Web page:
STUTTGART, Germany — Patriot missiles could soon be on the way to Turkey, which is requesting NATO support as security concerns mount along Turkey’s border with Syria.
“I have received a letter from the Turkish government requesting the deployment of Patriot missiles,” said NATO Secretary-General Anders Fogh Rasmussen in a statement on Wednesday. “Such a deployment would augment Turkey’s air defense capabilities to defend the population and territory of Turkey. It would contribute to the de-escalation of the crisis along NATO’s south-eastern border. And it would be a concrete demonstration of Alliance solidarity and resolve.”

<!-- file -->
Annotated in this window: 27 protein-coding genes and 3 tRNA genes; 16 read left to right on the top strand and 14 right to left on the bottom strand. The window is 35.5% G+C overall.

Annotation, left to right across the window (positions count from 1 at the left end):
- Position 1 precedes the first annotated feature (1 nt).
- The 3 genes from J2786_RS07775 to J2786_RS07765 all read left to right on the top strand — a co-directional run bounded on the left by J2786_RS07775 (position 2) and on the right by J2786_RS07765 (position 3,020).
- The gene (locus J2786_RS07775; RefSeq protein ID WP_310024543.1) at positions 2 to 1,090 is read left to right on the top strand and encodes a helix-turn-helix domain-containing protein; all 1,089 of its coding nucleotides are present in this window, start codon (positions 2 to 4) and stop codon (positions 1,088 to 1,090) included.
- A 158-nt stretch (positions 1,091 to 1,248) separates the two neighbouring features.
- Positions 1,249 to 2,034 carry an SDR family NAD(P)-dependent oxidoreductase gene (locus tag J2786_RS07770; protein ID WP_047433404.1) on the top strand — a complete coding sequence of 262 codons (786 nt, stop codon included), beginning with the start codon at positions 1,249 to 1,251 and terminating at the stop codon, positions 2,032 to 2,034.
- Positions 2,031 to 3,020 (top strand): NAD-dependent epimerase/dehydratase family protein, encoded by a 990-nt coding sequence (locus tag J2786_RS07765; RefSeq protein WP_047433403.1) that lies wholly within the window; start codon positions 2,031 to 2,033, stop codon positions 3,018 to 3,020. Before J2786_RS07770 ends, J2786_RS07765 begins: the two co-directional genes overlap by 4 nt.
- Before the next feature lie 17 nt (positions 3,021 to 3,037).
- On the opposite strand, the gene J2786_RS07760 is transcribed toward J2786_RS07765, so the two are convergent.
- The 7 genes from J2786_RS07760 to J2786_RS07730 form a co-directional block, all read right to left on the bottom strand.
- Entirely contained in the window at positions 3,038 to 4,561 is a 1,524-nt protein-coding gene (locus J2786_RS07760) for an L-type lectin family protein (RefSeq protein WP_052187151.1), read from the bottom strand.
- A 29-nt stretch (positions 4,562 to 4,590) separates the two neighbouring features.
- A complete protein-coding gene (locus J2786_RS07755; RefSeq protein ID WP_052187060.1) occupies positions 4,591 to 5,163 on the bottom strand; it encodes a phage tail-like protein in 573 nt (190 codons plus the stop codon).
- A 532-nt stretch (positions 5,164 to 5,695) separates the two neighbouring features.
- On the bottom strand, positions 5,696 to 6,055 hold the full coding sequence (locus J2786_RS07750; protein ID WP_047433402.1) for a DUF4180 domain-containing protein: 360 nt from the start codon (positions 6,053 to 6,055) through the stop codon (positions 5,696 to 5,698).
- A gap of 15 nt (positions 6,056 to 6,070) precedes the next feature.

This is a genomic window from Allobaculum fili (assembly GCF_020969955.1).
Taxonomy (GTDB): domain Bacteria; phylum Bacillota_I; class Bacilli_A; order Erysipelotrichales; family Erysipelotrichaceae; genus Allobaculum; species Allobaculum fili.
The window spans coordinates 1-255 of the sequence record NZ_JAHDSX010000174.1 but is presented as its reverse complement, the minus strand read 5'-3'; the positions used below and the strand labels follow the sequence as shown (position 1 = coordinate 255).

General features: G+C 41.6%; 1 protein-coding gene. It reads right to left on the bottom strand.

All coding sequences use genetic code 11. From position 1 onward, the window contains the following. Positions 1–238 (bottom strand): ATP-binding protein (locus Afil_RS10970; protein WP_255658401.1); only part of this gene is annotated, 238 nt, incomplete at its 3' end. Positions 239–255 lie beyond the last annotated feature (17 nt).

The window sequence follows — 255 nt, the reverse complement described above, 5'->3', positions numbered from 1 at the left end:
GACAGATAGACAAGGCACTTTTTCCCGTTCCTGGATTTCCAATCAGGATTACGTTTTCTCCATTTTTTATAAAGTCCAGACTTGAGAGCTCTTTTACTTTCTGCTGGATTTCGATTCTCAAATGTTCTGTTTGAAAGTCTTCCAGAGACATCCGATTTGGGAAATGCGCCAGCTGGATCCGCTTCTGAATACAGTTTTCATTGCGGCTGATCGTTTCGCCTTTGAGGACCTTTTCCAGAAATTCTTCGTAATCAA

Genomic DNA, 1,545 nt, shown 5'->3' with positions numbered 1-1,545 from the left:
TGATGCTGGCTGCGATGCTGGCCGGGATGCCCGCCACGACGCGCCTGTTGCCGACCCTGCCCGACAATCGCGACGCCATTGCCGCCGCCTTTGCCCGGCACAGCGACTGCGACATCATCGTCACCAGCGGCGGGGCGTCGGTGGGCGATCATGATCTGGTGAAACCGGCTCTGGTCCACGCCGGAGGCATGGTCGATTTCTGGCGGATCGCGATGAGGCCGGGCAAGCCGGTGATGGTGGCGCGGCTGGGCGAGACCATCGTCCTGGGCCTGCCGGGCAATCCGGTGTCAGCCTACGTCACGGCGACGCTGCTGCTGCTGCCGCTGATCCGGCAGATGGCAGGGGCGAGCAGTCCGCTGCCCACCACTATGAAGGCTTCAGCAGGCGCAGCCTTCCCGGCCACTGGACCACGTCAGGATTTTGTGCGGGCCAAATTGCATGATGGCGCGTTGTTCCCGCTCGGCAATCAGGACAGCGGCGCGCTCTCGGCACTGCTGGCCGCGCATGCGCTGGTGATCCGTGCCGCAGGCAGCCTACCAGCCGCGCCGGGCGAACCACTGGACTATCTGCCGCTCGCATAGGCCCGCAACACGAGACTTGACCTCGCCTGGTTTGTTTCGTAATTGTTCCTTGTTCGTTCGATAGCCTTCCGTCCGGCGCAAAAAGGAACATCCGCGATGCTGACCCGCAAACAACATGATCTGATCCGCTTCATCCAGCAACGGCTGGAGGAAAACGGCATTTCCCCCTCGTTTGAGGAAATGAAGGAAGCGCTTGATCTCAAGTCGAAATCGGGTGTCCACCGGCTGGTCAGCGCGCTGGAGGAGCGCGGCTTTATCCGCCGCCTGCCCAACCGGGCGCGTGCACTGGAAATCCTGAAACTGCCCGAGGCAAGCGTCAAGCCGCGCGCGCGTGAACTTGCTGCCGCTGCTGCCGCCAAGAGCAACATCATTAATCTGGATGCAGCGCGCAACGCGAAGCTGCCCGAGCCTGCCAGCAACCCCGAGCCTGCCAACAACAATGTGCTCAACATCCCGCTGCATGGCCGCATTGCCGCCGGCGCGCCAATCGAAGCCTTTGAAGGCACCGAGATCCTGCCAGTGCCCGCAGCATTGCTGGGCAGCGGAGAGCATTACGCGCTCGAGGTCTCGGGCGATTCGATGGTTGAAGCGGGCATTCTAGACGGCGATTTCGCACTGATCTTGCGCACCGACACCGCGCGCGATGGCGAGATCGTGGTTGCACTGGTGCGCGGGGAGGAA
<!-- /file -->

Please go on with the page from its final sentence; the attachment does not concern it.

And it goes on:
In Turkey’s formal request for the missiles, it stated that the Patriots will be defensive only and not be used to support a no-fly zone or any offensive operation, according to NATO.
NATO said it will discuss Turkey’s request “without delay.”
In a post on his official Facebook account, Adm. James Stavridis, NATO’s top military officer, stated: “Turkey has requested Patriot batteries for protection from Syrian ballistic missiles, and if approved we will work to fill their request from NATO Alliance assets.”
Only three NATO countries possess Patriots — the U.S., Germany and the Netherlands. It will be up to those nations to decide if they can support the mission, NATO said.
In recent days, German media has reported that Germany could be willing to deploy its Patriots in support of Turkey.
Next week, a “joint team” will visit Turkey to conduct a site-survey for the possible deployment of Patriots, according to NATO.